Treaty with the Wahpaakootah, Susseton, and Upper Medawakanton bands of Sioux Indians, made at St. Peters, November 30, 1836.
Indians agree to the cession of the land lying between the State of Missouri and the Missouri River.
United States agrees to pay $550 in goods.
Proclaimed February 18, 1837. (United States Statutes at Large, Vol. VII, p. 527.) Treaty with certain braves and chiefs of the Sioux Nation, made at Washington, September 29, 1837.
Cede their lands east of the Mississippi River and all their islands in said river. (Art. 1.)
The sum of $300,000 shall be invested at 5 per cent., the interest to be paid annually forever; one-third to be applied as the President may direct, and the residue to be paid in specie or in such other manner as the tribe may designate; $110,000 to be distributed as determined by the chiefs signing treaty and the War Department, no mixed bloods less than quarter breeds to be included in this benefit; $90,000 for the payment of the just debts of the Sioux Indians; to the chiefs and braves an annuity for
twenty years of $10,000 in goods; to expend annually for twenty years $8,250 for medicine, agricultural implements and stock, support of physician, farmer, and blacksmith; to enable the Indians to improve their lands, and purchase agricultural implements, tools, cattle, and other useful articles, an amount not exceeding $10,000 allowed. For twenty years the sum of $5,500 annually shall be expended in the purchase of provisions. The chiefs and braves signing this treaty shall receive $6,000 in goods. (Art. 2.)
Treaty binding when ratified.
Proclaimed June 15, 1838. (United States Statutes at Large, Vol. VII, p. 538.)
Treaty with the See-see-toan and Wah-pay-toan bands of Sioux Indians, made at Traverse des Sioux, Minnesota, July 23, 1851.
Peace shall be perpetual. (Art. 1.)
The Indians cede their land in the State of Iowa, and also in the Territory of Minnesota lying east of the following line: Beginning at the junction of the Buffalo River with the Red River of the North; thence along the western bank of said Red River of the North to the mouth of the Sioux Wood River; thence along the western bank of said river to Lake Traverse; thence along the western shore of said lake to the southern extremity thereof; thence in a direct line to the junction of Kampeska Lake with the Tchan-kas-an-data or Sioux River; thence along the western bank of said river to its point of intersection with the northern line of the State of Iowa, including all the islands in said rivers and lake. (Art. 2.)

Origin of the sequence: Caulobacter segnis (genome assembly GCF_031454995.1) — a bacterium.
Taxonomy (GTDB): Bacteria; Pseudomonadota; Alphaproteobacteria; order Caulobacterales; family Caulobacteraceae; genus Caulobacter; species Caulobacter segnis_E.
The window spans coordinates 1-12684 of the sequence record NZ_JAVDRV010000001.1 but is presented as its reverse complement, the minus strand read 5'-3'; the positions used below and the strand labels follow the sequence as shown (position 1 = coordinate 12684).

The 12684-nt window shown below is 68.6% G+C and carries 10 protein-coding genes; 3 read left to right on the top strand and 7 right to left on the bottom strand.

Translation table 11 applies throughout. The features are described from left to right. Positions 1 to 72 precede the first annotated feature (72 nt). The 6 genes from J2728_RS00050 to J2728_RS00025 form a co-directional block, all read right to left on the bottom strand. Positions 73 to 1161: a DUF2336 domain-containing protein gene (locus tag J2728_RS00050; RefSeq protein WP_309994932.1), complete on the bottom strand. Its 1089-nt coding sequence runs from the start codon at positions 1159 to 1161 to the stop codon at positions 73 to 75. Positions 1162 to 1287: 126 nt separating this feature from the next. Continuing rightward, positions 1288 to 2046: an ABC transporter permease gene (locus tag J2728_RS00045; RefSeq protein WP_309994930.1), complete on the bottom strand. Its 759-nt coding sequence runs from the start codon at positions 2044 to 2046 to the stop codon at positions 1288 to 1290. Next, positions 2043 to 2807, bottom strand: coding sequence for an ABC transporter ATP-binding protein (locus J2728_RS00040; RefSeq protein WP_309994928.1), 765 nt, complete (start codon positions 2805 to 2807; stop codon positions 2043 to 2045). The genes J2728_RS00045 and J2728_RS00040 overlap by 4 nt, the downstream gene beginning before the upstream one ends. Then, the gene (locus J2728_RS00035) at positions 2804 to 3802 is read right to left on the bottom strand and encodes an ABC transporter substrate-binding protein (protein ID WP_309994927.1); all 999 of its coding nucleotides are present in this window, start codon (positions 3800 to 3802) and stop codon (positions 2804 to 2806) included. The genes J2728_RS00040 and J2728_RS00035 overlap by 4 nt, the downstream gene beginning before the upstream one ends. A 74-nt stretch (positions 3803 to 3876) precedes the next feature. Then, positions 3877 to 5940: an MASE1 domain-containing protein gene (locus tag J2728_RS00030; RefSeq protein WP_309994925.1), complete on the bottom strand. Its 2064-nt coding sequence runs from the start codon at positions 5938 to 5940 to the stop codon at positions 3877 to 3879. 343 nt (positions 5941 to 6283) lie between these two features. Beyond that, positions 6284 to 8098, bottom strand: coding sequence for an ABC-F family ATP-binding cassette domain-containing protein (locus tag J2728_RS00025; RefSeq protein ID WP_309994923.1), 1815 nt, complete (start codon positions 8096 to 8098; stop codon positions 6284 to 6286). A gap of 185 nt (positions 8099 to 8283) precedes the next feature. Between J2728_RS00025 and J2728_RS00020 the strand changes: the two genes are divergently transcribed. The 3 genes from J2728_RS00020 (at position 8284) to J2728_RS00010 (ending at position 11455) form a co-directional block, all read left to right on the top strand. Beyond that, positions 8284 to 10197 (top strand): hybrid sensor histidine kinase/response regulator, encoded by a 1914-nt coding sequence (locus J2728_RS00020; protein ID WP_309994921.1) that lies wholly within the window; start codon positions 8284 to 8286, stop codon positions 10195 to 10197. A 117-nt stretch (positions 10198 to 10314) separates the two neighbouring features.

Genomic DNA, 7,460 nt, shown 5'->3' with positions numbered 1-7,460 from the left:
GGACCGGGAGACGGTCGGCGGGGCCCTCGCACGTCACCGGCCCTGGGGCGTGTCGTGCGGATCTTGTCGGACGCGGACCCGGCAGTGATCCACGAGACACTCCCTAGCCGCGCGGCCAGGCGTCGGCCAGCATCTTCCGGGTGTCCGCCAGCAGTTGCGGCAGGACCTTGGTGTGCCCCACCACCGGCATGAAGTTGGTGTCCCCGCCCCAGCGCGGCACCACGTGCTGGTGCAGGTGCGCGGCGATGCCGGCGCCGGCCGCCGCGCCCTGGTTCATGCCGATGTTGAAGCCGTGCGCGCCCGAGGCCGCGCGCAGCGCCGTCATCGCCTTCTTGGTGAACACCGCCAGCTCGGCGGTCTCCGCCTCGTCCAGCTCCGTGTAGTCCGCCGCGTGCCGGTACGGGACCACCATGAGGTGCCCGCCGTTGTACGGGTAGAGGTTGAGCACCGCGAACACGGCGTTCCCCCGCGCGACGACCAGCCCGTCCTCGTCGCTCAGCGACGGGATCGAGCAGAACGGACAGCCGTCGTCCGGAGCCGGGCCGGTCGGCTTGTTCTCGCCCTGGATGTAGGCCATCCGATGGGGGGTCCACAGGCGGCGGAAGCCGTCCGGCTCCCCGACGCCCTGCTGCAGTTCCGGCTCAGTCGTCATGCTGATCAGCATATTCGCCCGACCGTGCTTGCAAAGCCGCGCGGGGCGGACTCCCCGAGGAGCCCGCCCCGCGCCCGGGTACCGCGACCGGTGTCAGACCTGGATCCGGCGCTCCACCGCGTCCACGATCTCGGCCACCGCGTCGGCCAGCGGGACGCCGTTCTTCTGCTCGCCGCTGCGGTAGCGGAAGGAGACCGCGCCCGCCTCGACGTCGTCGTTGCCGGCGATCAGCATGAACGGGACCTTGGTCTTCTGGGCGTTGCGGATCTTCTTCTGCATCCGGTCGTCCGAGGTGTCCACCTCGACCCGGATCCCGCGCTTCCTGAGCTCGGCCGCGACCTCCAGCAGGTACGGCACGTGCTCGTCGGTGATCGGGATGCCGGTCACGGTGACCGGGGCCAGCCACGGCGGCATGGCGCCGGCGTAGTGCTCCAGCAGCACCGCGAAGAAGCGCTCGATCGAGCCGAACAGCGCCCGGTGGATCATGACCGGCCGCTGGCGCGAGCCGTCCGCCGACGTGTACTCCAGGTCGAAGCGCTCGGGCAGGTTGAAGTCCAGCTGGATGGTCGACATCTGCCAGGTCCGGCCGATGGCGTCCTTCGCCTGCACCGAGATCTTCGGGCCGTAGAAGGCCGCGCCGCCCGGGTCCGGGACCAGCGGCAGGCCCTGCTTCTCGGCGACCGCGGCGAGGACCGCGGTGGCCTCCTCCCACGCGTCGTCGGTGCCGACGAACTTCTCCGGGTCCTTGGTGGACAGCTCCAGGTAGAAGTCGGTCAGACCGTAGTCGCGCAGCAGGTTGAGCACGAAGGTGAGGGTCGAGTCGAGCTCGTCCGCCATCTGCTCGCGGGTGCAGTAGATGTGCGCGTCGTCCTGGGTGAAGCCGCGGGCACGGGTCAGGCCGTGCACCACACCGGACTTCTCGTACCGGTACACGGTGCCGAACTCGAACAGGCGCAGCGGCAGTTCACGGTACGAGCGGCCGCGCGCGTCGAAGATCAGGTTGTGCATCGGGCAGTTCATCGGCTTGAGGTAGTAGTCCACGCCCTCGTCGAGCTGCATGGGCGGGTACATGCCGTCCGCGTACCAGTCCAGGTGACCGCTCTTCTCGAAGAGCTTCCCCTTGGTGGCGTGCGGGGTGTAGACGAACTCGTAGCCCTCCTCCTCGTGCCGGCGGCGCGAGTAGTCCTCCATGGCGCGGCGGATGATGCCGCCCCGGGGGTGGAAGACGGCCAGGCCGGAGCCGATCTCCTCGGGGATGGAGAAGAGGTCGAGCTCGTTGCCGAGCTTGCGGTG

The sum of $1,665,000, in the following manner: To the chiefs, $275,000, out of which the chiefs agree to remove to their reservations and subsist themselves one year without further cost to the Government; $30,000 to be expended under the direction of the President for the establishment of a manual labor school, mills, blacksmith shop, opening farms, etc.; the balance, $1,360,000, to remain in trust, at 5 per cent., interest to be paid annually, for a period of fifty years, commencing July, 1852, which shall be in full payment of said balance, principal and interest, the said payment to be applied, under the direction of the President, as follows: $12,000 for a general agricultural and civilization fund, $6,000 for education, $10,000 for goods and provisions, and $40,000 money annuity. (Art. 4.)
All that tract of country on either side of the Minnesota River, from the western boundary of the lands herein ceded, east to the Tchay-tam-bay River on the north, and to Yellow Medicine River on the south, to extend on each side a distance of not less than 10 miles from the general course of said river. (Art. 3.)
The United States to pay at the rate of 10 cents an acre for the above lands, which had been set apart as a reservation for these Indians.
The President is authorized, with the assent of the Indians, to set apart by appropriate landmarks and boundaries such tracts of country without the limits of the cession herein made as may be satisfactory for future occupation of these Indians. The President may, by the consent of the Indians, vary the conditions aforesaid if deemed expedient. (Senate amendment to Art. 3.)
The sale of liquor is forbidden in the Indian country. The rules and regulations to protect the personal property of the Indians to be prescribed and enforced as the President or Congress may direct. (Art. 5.)
Treaty amended June 23, 1852; assented to by Indians September 8, 1852; proclaimed February 24, 1853. (United States Statutes at Large, Vol. X, pp. 949-953.)
Treaty with the Medaywakantoan and Wahpaykootay bands of Sioux Indians, made at Mendota, Minnesota, August 5, 1851.
Peace shall be perpetual. (Art. 1.)
Indians cede all their lands in the Territory of Minnesota or the State of Iowa. (Art. 2.)
The United States to pay $1,410,000 in the following manner: Two hundred and twenty thousand dollars to the chiefs to remove and sustain themselves for one year without cost to the Government, this sum to be divided in equal parts between the two bands; $30,000, under the direction of the President, for manual-labor school, mills, shops, opening farms, etc.; the balance, $1,160,000, to remain in trust, at the rate of 5 per cent. interest, to be paid annually, for a period of fifty years, commenc ing July, 1852, which shall be in full payment of said balance, principal, and interest, to be applied, under the direction of the President, as follows: Twelve thousand dollars for a general agricultural and civilization fund; $5,000 for education; $10,000 for the purchase of goods and provisions; $30,000 as a money annuity.
The entire annuity provided for in the second article of the treaty of 1837 (United States Statutes at Large, Vol. VII, p. 539), including any unexpended balance that may be in the Treasury on the 1st of July, 1852, shall thereafter be paid in money.
Following reservation set apart, tract of country of the average width of 10 miles on either side of the Minnesota River, and bounded on the west by the Tchay-tambay and Yellow Medicine Rivers, and on the east by Little Rock River and a line running due south from its mouth to the Waraju River, the boundaries of said tract to be marked out by as straight lines as practicable, whenever and in such manner as the President of the United States shall direct (United States Statutes at Large, Vol. X, p. 957), United States to pay for the above lands 10 cents per acre in lieu of reservation. (Senate amendment to Art. 3, preceding treaty.)